Coronary Artery Bypass Surgery

CABG is a heart surgery procedure in which one or more blocked coronary arteries are bypassed by a blood vessel graft to restore normal blood flow to the heart. These grafts usually come from the patient's own arteries and veins located in the chest (thoracic), leg (saphenous) or arm (radial). The graft goes around the blocked artery (or arteries) to create new pathways for oxygen-rich blood to flow to the heart.

The goals of the procedure are to relieve symptoms of coronary artery disease (including angina), enable the patient to resume a normal lifestyle and to lower the risk of a heart attack or other heart problems.

Types of Bypass Surgery

Graft Preparation

There are several types of bypass grafts that can be used in cardiac bypass surgery. The surgeon decides which graft(s) to use, depending on the location of the blockage, the amount of the blockage and the size of the patient's coronary arteries.

Internal mammary arteries [also called IMA grafts or internal thoracic arteries (ITA)] are the most common bypass grafts used, as they have shown the best long-term results. In most cases, these arteries can be kept intact at their origin because they have their own oxygen-rich blood supply, and then sewn to the coronary artery below the site of the blockage. Over the last decade, most patients received at least one internal mammary artery graft. The scientific data shows that the life expectancy of this graft is approximately 20+ years and when two of them are used the freedom from reoperation in 20 years is 98%.

The radial (arm) artery is another common type of arterial graft. There are two arteries in the arm, the ulnar and radial arteries. Most people receive blood to their arm from the ulnar artery and will not have any side effects if the radial artery is used. Careful preoperative and intraoperative tests determine if the radial artery can be used. If the radial artery is used as the graft, the patient may be required to take a calcium channel blocker medication for several months after surgery. This medication helps keep the artery open. Some people report numbness in the wrist after surgery. However, long-term sensory loss or numbness is uncommon.

The gastroepiploic artery to the stomach and the inferior epigastric artery to the abdominal wall are less commonly used for grafting.

Saphenous veins can be used as bypass grafts. Minimally invasive saphenous vein removal does not require a long incision. One to two incisions are made at the knee and a small incision is made at the groin. This results in less scarring and a faster recovery. Your surgeon will decide if this method cardiac bypass surgery is a good option for you.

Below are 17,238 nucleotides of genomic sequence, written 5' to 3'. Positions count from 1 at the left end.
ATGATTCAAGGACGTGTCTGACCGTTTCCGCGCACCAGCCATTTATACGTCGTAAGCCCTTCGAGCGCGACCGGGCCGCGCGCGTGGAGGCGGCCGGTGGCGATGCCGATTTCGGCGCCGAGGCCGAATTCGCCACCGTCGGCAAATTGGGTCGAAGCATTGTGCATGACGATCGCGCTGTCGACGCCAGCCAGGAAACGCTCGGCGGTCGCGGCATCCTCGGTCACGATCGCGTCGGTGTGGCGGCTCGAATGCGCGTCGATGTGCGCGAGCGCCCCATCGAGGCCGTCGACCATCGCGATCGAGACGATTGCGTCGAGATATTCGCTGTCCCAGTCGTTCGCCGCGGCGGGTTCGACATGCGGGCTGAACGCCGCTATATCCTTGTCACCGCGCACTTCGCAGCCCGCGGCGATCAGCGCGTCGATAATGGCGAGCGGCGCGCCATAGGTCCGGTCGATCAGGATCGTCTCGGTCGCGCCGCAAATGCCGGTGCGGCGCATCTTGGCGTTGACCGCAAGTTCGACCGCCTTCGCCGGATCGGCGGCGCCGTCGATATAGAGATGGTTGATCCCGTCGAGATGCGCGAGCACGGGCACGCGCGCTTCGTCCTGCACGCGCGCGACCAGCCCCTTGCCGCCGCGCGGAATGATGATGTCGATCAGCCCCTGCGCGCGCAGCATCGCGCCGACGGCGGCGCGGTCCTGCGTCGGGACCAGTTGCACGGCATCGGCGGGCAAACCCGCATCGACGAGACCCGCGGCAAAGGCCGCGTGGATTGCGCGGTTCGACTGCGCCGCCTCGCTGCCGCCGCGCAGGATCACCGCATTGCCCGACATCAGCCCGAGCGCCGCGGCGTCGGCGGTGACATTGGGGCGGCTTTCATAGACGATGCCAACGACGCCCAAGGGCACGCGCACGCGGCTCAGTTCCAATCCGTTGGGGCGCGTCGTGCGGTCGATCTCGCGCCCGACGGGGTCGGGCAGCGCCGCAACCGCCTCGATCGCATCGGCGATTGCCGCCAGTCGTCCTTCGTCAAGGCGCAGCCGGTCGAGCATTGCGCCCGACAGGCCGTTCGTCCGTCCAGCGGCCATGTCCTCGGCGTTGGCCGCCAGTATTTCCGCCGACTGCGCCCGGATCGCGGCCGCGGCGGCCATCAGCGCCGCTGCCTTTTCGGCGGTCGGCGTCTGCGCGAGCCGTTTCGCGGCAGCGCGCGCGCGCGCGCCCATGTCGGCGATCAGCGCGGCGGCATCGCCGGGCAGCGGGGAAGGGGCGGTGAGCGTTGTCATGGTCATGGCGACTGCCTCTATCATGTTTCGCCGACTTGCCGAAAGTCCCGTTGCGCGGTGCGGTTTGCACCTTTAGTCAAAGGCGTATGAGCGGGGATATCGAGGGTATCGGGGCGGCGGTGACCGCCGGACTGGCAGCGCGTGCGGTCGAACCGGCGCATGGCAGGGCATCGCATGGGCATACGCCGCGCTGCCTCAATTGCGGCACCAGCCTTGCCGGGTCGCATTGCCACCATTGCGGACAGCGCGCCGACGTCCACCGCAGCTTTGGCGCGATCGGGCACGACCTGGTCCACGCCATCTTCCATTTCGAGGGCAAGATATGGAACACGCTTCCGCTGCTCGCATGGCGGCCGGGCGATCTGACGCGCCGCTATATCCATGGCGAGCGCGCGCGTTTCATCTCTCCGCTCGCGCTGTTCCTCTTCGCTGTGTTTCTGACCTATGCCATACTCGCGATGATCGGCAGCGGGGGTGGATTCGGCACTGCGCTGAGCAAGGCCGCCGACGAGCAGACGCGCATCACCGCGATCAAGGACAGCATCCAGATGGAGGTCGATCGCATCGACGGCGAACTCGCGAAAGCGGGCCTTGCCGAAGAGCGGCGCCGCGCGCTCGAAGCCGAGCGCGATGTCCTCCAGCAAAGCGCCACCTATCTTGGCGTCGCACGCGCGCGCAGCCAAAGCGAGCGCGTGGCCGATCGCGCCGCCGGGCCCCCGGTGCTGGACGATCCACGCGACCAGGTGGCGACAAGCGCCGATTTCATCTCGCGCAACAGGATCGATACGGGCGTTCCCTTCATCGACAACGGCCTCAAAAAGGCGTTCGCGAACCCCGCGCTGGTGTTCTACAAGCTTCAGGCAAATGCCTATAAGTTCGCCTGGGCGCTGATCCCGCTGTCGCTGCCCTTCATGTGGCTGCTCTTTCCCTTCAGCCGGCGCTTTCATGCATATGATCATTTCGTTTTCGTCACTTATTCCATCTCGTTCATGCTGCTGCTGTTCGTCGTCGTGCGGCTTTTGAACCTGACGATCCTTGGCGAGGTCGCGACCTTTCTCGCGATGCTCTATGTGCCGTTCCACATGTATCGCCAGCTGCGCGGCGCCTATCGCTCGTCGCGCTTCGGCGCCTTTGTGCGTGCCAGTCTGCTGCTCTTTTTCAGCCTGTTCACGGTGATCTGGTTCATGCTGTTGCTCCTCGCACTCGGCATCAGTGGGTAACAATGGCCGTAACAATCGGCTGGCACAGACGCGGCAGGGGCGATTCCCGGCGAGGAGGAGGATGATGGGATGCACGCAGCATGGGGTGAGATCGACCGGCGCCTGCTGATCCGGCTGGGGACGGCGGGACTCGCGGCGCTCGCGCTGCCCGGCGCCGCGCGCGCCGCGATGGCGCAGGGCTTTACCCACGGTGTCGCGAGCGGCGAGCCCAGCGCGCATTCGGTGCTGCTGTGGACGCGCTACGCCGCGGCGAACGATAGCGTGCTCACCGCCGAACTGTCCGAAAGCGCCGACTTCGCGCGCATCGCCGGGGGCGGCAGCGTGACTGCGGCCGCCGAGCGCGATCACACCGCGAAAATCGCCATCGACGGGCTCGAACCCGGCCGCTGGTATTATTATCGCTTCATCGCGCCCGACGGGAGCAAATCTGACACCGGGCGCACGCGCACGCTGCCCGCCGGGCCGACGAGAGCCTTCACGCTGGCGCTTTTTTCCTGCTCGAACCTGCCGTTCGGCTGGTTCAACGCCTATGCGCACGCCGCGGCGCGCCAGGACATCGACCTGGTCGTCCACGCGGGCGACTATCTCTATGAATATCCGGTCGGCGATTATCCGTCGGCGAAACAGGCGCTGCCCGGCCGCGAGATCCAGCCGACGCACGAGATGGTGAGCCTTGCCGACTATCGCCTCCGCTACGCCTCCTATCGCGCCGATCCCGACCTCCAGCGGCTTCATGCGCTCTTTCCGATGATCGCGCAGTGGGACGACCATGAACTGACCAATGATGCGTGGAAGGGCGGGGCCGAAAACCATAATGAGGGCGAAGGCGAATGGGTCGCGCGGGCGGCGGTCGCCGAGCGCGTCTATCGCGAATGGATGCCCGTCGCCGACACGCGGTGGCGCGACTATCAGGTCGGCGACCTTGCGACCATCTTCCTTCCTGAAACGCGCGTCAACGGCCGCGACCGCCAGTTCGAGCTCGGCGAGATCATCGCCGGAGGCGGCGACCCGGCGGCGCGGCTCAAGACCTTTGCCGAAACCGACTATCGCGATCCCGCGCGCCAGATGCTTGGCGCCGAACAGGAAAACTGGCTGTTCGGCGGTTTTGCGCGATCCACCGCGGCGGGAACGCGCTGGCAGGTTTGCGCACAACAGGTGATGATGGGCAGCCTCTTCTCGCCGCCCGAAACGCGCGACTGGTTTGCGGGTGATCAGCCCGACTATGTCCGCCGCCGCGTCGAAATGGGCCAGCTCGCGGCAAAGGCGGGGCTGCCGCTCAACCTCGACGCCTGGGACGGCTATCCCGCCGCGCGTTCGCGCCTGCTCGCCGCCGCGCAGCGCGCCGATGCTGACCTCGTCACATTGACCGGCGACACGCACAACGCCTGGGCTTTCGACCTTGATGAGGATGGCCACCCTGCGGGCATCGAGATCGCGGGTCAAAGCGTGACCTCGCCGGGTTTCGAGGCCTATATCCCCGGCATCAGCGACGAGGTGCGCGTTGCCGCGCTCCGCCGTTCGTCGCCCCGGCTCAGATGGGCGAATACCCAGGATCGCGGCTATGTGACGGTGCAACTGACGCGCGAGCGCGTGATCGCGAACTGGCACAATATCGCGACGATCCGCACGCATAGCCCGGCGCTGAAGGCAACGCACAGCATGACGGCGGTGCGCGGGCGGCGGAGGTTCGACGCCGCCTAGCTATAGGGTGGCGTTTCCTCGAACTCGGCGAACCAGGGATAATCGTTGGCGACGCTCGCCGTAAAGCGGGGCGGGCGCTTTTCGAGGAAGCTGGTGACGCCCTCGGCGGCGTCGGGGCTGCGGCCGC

Special Note: Arterial grafts are known to have longer patency rates, the internal mammary arteries have shown a significant freedom from reoperation in a study from the Cleveland clinic. The recent advent of statins and antiplatelet agents have increased the patency of vein grafts.

Some patients also are candidates for surgery using new endoscopic and robotic techniques, allowing surgeons to perform bypass surgery in a closed chest, beating-heart environment through small keyhole incisions.

The entire surgical procedure takes 3-4 hours. The patient is shifted to intensive care unit and is there for a period of twenty four hours. The next day he can get out of bed and walk. Once he is able to do this comfortable he is shifted to the ward and here he stays for a period of 4-5 days. Full recovery from coronary artery bypass graft surgery takes around two months. Most patients are able to drive in about eight to ten weeks after surgery. Your doctor will provide specific guidelines for your recovery and return to work, including specific instructions on activity and how to care for your incision and general health after the surgery.

Coronary artery bypass graft surgery reduces the risk of major adverse cardiac events and relieves angina well but does not prevent coronary artery disease from recurring, therefore lifestyle changes and prescribed medications are strongly recommended to reduce this risk.

Coronary artery bypass surgery is widely performed in India. It is estimated that more than 800,000 coronary artery bypass graft surgeries are performed worldwide every year.

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